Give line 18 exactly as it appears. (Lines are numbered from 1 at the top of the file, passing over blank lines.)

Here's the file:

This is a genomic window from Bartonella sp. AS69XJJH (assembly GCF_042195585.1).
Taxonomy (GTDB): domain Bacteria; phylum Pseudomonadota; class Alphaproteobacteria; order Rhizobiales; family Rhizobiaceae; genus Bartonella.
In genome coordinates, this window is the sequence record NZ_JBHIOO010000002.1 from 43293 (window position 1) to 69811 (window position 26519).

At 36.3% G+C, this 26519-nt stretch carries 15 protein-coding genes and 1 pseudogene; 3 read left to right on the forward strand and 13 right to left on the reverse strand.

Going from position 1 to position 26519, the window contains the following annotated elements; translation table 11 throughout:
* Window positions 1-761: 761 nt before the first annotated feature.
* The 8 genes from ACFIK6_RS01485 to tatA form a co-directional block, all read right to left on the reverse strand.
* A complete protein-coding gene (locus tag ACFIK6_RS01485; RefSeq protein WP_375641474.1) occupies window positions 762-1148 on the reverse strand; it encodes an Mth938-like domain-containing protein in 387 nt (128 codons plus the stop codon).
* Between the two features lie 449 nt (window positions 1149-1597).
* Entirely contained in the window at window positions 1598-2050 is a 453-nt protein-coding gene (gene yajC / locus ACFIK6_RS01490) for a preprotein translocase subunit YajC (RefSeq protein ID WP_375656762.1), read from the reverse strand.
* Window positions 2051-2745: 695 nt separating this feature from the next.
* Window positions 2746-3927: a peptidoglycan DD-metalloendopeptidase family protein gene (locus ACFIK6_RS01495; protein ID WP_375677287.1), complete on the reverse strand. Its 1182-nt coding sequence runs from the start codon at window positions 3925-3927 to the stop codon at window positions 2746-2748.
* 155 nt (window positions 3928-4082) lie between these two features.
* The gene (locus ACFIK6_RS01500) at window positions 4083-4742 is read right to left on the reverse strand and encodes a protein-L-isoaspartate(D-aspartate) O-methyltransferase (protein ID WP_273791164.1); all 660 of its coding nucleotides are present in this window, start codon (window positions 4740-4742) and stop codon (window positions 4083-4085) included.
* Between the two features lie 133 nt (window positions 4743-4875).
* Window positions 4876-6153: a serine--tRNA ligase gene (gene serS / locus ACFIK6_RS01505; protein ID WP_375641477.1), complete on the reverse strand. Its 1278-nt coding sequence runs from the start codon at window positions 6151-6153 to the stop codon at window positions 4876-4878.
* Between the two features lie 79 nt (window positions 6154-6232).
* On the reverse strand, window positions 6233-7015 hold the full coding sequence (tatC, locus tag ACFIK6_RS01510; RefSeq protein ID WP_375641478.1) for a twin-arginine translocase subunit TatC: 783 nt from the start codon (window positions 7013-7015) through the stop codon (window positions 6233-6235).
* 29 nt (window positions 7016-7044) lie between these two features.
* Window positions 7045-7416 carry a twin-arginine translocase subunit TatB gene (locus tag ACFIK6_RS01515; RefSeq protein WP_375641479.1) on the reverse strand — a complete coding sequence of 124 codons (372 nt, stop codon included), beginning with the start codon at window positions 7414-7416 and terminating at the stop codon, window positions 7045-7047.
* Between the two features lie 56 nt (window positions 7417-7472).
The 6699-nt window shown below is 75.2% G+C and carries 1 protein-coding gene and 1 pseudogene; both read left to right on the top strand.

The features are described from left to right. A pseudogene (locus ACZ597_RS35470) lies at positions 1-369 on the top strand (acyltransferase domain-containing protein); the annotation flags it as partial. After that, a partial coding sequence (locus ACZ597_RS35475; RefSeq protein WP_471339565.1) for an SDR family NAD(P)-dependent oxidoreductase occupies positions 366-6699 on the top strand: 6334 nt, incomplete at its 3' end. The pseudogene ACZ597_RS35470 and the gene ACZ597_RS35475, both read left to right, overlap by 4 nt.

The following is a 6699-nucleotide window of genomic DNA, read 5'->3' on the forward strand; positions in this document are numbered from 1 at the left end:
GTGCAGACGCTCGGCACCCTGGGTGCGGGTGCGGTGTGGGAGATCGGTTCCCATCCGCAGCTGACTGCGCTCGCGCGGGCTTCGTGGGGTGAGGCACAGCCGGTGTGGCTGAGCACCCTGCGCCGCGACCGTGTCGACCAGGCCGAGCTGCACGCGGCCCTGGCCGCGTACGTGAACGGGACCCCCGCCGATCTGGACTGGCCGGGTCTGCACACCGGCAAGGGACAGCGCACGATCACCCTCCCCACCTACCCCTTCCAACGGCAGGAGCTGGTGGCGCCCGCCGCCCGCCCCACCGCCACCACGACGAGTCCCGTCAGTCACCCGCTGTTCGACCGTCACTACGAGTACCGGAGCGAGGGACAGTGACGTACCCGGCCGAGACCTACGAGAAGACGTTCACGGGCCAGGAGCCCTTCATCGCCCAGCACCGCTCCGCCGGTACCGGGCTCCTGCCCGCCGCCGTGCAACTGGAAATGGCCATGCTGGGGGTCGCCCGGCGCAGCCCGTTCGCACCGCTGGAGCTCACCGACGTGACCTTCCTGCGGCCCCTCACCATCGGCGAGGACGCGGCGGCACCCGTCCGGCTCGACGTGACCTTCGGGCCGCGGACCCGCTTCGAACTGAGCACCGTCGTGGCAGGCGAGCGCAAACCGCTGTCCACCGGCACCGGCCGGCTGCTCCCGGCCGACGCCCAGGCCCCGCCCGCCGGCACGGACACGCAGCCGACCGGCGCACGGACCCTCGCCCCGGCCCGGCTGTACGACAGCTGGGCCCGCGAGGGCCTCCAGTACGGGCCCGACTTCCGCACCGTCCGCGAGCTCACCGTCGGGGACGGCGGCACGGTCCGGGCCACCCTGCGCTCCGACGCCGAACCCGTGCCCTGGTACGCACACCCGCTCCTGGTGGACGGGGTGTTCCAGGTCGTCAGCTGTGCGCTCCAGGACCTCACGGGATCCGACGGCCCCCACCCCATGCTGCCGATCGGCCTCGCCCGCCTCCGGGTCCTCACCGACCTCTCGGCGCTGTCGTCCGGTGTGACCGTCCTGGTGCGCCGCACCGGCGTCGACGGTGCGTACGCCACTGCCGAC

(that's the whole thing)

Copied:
* On the reverse strand, window positions 6233-7015 hold the full coding sequence (tatC, locus tag ACFIK6_RS01510; RefSeq protein ID WP_375641478.1) for a twin-arginine translocase subunit TatC: 783 nt from the start codon (window positions 7013-7015) through the stop codon (window positions 6233-6235).